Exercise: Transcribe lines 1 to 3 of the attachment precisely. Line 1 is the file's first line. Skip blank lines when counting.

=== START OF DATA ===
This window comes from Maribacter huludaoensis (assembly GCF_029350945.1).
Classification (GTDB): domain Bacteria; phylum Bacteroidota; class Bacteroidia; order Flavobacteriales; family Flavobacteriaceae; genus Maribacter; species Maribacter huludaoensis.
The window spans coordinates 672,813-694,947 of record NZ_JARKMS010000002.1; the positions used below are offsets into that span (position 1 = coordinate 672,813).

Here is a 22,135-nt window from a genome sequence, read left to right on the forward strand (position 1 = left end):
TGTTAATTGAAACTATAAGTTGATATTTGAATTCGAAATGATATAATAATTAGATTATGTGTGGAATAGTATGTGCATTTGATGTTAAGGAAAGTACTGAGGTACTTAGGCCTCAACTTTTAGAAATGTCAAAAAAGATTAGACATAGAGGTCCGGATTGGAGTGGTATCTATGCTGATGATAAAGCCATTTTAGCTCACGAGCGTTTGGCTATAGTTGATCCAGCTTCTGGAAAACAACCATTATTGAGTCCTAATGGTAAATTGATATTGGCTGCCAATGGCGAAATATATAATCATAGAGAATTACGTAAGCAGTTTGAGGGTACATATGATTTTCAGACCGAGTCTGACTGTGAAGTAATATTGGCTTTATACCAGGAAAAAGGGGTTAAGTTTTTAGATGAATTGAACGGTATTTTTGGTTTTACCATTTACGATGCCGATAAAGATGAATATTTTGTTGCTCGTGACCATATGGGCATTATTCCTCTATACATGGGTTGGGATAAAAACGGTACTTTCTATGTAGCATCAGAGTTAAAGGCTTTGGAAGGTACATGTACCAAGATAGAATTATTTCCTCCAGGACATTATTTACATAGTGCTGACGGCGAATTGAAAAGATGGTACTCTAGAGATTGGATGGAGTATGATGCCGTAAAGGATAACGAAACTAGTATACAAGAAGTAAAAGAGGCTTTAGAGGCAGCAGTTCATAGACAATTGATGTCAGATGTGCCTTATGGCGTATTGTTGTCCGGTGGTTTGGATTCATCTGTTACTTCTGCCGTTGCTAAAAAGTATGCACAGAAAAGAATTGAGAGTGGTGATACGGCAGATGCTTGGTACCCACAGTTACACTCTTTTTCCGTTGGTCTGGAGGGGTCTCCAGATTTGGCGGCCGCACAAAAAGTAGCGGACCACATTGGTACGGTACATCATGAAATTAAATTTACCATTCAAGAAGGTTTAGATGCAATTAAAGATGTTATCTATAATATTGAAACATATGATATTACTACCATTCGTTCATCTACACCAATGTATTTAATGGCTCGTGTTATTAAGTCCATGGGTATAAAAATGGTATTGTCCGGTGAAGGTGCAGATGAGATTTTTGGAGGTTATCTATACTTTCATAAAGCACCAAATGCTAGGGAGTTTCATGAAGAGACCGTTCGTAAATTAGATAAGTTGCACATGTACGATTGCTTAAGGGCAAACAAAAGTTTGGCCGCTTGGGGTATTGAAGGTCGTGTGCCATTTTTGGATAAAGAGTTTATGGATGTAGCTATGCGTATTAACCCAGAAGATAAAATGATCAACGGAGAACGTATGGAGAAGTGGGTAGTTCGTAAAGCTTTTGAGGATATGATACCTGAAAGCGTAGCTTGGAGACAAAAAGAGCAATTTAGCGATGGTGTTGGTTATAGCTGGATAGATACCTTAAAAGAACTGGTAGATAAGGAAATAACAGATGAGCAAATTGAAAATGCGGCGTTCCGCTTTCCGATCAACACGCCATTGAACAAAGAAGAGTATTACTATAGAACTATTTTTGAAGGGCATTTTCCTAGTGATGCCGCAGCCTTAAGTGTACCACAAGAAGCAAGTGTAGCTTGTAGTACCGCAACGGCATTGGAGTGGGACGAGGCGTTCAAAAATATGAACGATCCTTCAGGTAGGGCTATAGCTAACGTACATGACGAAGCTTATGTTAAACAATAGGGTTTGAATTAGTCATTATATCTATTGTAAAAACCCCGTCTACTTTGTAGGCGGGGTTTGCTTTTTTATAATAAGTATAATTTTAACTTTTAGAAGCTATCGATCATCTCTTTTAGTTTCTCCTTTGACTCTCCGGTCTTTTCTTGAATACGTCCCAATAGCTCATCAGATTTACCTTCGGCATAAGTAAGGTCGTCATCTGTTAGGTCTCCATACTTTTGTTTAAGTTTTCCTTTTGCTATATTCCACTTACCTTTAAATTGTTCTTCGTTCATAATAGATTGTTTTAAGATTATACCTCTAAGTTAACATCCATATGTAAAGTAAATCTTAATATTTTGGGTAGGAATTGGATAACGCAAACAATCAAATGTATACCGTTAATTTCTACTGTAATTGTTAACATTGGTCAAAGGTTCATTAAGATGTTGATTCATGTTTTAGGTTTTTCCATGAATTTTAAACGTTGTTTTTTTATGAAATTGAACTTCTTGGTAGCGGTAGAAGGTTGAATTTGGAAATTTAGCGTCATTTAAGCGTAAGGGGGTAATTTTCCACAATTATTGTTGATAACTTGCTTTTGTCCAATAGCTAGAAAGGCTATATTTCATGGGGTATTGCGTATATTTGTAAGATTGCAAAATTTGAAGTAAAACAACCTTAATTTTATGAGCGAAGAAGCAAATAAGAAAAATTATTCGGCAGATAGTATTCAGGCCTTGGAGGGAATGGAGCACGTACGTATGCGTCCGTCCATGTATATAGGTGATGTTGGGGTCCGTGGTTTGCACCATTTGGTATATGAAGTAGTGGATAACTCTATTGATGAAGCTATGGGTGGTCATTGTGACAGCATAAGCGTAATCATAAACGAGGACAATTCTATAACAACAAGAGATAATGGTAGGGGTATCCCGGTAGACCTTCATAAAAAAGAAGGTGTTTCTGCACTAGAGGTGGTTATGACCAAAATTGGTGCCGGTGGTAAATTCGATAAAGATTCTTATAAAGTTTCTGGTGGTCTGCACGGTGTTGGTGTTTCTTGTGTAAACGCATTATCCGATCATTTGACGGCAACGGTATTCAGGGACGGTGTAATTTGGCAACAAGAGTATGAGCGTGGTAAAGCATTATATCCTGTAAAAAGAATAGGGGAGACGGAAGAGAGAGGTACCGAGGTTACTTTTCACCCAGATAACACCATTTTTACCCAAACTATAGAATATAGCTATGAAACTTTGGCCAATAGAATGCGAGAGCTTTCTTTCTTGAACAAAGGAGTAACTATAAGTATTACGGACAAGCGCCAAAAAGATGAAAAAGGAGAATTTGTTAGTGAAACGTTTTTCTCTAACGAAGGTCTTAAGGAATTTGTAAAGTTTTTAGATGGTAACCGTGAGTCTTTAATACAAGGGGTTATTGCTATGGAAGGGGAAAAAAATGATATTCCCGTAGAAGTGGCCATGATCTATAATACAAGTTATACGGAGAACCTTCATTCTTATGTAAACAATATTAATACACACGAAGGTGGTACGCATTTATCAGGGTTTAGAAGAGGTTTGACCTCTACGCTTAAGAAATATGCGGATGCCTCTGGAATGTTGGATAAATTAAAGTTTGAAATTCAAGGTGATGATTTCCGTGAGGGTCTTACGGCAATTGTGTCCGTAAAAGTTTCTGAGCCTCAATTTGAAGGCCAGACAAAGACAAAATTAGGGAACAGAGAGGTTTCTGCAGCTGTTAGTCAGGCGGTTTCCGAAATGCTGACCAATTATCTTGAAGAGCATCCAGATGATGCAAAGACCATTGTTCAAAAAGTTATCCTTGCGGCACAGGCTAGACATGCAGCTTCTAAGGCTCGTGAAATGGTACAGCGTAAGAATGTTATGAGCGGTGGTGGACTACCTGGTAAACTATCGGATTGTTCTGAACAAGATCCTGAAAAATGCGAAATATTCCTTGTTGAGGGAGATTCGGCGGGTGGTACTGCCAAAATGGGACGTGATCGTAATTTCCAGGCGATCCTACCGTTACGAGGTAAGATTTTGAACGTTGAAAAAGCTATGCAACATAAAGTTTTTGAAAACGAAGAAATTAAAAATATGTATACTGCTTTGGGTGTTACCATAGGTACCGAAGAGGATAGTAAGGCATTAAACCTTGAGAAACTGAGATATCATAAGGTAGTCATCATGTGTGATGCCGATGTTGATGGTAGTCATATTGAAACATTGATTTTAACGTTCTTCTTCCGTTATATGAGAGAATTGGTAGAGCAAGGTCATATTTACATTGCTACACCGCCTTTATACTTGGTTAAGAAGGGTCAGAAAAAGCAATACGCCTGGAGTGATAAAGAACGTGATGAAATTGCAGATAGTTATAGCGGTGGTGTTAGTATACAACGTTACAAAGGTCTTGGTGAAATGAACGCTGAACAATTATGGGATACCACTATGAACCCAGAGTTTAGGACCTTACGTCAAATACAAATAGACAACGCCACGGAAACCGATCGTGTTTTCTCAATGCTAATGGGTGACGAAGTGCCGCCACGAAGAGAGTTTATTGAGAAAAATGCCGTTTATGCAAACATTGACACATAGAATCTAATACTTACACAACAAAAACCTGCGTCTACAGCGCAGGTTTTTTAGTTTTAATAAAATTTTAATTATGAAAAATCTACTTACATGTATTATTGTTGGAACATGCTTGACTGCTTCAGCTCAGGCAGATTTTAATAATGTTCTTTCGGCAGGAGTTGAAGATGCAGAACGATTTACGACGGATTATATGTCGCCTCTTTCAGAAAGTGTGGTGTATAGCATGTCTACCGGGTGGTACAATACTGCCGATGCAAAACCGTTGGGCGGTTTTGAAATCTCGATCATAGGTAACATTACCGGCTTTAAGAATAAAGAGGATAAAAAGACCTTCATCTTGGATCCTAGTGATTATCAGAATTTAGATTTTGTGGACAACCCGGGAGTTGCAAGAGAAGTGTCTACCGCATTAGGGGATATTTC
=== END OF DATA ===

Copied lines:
This window comes from Maribacter huludaoensis (assembly GCF_029350945.1).
Classification (GTDB): domain Bacteria; phylum Bacteroidota; class Bacteroidia; order Flavobacteriales; family Flavobacteriaceae; genus Maribacter; species Maribacter huludaoensis.
The window spans coordinates 672,813-694,947 of record NZ_JARKMS010000002.1; the positions used below are offsets into that span (position 1 = coordinate 672,813).